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Economic and Social Department

 global information and early warning system on food and agriculture

 food outlook
No. 1 Rome, February 2003

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highlights

BASIC FACTS OF THE WORLD CEREAL SITUATION

Cereals

SEVERE FOOD SHORTAGES PERSIST IN MOST REGIONS OF THE WORLD

Current Production and Crop Prospects

Trade

Carryover Stocks

Export Prices

Fish and Fisheries Products

Fertilizers

Appendix Tables

STATISTICAL NOTE

highlights

Global cereal output in 2002 is estimated at 1 838 million tonnes, slightly up from the forecast in December, but still 3.3 percent down from the previous year. However, given the expected expansion in cereal utilization in 2002/03, world cereal stocks for crop years ending in 2003 could plunge to their lowest level since the early 1970s.

Prospects for 2003 cereal production are mixed. Early indications for the 2003 wheat crops point to a likely increase in global output. The first 2003 coarse grain crops are already planted, and the paddy season is well advanced in many southern hemisphere countries.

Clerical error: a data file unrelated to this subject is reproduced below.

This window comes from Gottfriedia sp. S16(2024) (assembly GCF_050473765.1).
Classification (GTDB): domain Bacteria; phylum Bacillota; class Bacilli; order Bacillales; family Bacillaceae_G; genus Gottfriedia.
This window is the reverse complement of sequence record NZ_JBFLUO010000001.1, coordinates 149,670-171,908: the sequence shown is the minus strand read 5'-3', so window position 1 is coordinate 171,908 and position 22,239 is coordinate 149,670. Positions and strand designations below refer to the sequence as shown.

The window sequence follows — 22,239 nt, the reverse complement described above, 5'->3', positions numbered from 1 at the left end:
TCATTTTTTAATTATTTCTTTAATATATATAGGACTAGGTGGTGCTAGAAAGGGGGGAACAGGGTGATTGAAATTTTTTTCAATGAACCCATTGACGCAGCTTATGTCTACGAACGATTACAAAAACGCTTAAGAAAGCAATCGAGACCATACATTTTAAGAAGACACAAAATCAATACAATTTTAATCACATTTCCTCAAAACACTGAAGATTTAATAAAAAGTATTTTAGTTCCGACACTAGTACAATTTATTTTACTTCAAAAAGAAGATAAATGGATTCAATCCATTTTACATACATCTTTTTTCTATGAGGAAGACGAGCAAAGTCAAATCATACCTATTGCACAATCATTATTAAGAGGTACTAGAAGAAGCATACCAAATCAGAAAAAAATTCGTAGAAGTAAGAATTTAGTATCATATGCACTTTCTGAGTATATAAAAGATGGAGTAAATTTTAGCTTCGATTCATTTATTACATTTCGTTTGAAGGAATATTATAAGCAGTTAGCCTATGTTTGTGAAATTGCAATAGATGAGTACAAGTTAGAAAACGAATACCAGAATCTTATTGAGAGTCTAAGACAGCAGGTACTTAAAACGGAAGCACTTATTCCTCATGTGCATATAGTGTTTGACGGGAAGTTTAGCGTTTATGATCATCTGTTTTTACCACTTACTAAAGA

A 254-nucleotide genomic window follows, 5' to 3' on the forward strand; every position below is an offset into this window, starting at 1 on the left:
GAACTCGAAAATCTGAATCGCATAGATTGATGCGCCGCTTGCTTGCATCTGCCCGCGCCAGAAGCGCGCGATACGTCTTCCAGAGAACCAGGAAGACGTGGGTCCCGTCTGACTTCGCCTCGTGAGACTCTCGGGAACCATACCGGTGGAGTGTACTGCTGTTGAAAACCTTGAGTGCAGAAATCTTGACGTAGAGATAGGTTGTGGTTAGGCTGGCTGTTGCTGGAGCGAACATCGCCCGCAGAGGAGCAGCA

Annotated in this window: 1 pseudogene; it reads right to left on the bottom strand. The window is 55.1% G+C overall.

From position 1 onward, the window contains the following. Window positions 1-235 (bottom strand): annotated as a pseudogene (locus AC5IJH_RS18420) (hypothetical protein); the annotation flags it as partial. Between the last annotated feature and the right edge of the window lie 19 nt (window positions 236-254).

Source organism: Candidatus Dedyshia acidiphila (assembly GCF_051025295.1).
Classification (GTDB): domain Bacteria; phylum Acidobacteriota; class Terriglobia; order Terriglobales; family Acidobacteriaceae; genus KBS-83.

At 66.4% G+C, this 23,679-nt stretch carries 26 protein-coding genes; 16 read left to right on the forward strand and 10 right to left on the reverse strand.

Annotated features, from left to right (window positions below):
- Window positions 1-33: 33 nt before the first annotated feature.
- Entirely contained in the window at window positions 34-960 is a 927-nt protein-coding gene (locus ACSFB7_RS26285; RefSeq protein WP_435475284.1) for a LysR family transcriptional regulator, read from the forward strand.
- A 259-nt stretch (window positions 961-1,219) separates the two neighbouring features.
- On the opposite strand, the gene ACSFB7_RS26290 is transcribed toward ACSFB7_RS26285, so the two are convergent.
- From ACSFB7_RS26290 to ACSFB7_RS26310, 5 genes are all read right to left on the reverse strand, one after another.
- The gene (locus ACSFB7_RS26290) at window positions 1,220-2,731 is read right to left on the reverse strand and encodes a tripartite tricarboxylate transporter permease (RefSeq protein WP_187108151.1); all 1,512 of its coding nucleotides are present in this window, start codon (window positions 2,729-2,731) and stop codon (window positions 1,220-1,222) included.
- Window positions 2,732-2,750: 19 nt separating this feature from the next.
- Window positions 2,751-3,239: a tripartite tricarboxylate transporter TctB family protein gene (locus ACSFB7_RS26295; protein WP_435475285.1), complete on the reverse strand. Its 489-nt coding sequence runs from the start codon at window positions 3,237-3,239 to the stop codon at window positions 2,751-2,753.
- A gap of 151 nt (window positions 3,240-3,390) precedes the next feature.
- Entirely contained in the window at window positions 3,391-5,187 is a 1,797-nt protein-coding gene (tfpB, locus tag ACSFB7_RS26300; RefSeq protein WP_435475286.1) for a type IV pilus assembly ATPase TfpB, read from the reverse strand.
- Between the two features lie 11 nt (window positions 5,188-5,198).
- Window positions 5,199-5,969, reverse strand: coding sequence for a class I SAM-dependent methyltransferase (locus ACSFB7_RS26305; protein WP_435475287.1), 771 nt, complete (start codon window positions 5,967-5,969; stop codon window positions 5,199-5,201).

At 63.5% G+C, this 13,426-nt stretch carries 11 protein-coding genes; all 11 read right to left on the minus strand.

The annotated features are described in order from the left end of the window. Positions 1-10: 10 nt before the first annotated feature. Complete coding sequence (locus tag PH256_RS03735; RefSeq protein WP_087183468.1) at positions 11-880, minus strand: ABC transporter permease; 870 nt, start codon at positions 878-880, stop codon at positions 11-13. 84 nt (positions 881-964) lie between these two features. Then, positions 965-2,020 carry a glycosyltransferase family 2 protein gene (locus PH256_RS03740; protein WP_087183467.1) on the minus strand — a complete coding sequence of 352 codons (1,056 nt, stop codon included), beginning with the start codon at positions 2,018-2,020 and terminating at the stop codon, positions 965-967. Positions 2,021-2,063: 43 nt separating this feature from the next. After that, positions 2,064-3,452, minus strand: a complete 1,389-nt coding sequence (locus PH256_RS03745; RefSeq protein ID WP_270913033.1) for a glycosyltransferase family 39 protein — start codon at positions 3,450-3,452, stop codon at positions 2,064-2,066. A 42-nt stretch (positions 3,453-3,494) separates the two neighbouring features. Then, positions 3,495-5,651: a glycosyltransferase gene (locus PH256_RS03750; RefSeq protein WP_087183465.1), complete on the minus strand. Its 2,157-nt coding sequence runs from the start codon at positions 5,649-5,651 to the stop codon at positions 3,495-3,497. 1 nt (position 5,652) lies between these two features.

Moderate El Nińo persists, adding uncertainty to the outcome of the 2003 cereal harvests.

Based on the latest indications, 36 countries in the world are experiencing severe food shortages and require international food assistance.

The forecast for world cereal trade in 2002/03 has been raised to 240 million tonnes, but still remains 3 million tonnes below the previous year's level. The bulk of the decline is on account of smaller wheat trade, while that of coarse grains is forecast to increase marginally. For rice, early indication for trade in 2003 points to a small decline from the high level in 2002.

International prices for most cereals have weakened further since November, as non-traditional exporters continued to shift more of their domestic surpluses onto the world market.

Total world fish production in 2001 is estimated at 129.3 million tonnes, slightly below the previous year's level. Total world trade in fish and fishery products (in export value) is estimated to remain virtually unchanged in 2001, after a strong expansion in the previous year.

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